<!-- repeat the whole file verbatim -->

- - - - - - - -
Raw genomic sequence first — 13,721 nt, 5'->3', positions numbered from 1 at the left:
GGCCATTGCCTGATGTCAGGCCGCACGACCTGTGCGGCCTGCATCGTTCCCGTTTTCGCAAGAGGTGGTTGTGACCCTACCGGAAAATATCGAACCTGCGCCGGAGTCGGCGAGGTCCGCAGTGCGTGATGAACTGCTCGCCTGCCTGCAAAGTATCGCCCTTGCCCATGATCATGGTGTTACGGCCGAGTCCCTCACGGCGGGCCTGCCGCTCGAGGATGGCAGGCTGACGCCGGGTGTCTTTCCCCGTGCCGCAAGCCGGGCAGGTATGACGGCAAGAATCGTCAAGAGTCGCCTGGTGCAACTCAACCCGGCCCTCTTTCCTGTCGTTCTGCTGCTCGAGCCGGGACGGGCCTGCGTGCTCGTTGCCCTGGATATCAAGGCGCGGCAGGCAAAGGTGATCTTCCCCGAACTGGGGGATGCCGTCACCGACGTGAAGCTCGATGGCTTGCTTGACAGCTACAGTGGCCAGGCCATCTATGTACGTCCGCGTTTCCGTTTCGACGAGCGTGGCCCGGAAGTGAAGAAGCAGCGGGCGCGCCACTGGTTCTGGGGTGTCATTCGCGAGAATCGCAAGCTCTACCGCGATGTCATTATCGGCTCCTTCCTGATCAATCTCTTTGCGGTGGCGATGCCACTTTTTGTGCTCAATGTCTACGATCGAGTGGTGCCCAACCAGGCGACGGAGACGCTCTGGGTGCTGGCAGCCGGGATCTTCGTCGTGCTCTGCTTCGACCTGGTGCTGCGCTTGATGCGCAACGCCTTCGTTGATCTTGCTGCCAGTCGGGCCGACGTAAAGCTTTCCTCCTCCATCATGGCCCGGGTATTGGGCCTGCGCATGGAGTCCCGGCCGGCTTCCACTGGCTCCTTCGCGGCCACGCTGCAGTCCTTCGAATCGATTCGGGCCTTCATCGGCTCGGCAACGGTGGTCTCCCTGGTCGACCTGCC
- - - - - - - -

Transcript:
Raw genomic sequence first — 13,721 nt, 5'->3', positions numbered from 1 at the left:
GGCCATTGCCTGATGTCAGGCCGCACGACCTGTGCGGCCTGCATCGTTCCCGTTTTCGCAAGAGGTGGTTGTGACCCTACCGGAAAATATCGAACCTGCGCCGGAGTCGGCGAGGTCCGCAGTGCGTGATGAACTGCTCGCCTGCCTGCAAAGTATCGCCCTTGCCCATGATCATGGTGTTACGGCCGAGTCCCTCACGGCGGGCCTGCCGCTCGAGGATGGCAGGCTGACGCCGGGTGTCTTTCCCCGTGCCGCAAGCCGGGCAGGTATGACGGCAAGAATCGTCAAGAGTCGCCTGGTGCAACTCAACCCGGCCCTCTTTCCTGTCGTTCTGCTGCTCGAGCCGGGACGGGCCTGCGTGCTCGTTGCCCTGGATATCAAGGCGCGGCAGGCAAAGGTGATCTTCCCCGAACTGGGGGATGCCGTCACCGACGTGAAGCTCGATGGCTTGCTTGACAGCTACAGTGGCCAGGCCATCTATGTACGTCCGCGTTTCCGTTTCGACGAGCGTGGCCCGGAAGTGAAGAAGCAGCGGGCGCGCCACTGGTTCTGGGGTGTCATTCGCGAGAATCGCAAGCTCTACCGCGATGTCATTATCGGCTCCTTCCTGATCAATCTCTTTGCGGTGGCGATGCCACTTTTTGTGCTCAATGTCTACGATCGAGTGGTGCCCAACCAGGCGACGGAGACGCTCTGGGTGCTGGCAGCCGGGATCTTCGTCGTGCTCTGCTTCGACCTGGTGCTGCGCTTGATGCGCAACGCCTTCGTTGATCTTGCTGCCAGTCGGGCCGACGTAAAGCTTTCCTCCTCCATCATGGCCCGGGTATTGGGCCTGCGCATGGAGTCCCGGCCGGCTTCCACTGGCTCCTTCGCGGCCACGCTGCAGTCCTTCGAATCGATTCGGGCCTTCATCGGCTCGGCAACGGTGGTCTCCCTGGTCGACCTGCC